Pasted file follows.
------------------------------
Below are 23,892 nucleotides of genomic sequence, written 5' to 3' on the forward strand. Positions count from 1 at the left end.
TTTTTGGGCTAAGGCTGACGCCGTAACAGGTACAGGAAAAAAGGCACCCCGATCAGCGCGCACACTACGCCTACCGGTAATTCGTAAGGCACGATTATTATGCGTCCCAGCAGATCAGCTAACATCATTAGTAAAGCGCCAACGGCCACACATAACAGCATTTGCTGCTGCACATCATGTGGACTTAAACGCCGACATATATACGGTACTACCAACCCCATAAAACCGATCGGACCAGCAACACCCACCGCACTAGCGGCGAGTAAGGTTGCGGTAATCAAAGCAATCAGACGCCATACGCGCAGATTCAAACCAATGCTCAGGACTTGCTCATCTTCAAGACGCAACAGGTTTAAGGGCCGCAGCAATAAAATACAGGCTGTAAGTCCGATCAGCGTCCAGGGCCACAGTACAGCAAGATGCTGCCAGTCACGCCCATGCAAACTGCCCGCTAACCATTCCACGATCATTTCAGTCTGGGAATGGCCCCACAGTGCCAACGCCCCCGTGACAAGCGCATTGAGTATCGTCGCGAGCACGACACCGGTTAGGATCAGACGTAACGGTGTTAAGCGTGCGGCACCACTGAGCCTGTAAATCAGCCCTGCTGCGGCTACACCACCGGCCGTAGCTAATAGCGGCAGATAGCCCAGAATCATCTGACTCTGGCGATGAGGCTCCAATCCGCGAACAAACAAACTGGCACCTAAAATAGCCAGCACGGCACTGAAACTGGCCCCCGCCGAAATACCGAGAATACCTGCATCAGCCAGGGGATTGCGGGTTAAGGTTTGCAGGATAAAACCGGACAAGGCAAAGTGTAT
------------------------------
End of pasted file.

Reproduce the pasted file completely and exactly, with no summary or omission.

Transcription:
Below are 23,892 nucleotides of genomic sequence, written 5' to 3' on the forward strand. Positions count from 1 at the left end.
TTTTTGGGCTAAGGCTGACGCCGTAACAGGTACAGGAAAAAAGGCACCCCGATCAGCGCGCACACTACGCCTACCGGTAATTCGTAAGGCACGATTATTATGCGTCCCAGCAGATCAGCTAACATCATTAGTAAAGCGCCAACGGCCACACATAACAGCATTTGCTGCTGCACATCATGTGGACTTAAACGCCGACATATATACGGTACTACCAACCCCATAAAACCGATCGGACCAGCAACACCCACCGCACTAGCGGCGAGTAAGGTTGCGGTAATCAAAGCAATCAGACGCCATACGCGCAGATTCAAACCAATGCTCAGGACTTGCTCATCTTCAAGACGCAACAGGTTTAAGGGCCGCAGCAATAAAATACAGGCTGTAAGTCCGATCAGCGTCCAGGGCCACAGTACAGCAAGATGCTGCCAGTCACGCCCATGCAAACTGCCCGCTAACCATTCCACGATCATTTCAGTCTGGGAATGGCCCCACAGTGCCAACGCCCCCGTGACAAGCGCATTGAGTATCGTCGCGAGCACGACACCGGTTAGGATCAGACGTAACGGTGTTAAGCGTGCGGCACCACTGAGCCTGTAAATCAGCCCTGCTGCGGCTACACCACCGGCCGTAGCTAATAGCGGCAGATAGCCCAGAATCATCTGACTCTGGCGATGAGGCTCCAATCCGCGAACAAACAAACTGGCACCTAAAATAGCCAGCACGGCACTGAAACTGGCCCCCGCCGAAATACCGAGAATACCTGCATCAGCCAGGGGATTGCGGGTTAAGGTTTGCAGGATAAAACCGGACAAGGCAAAGTGTAT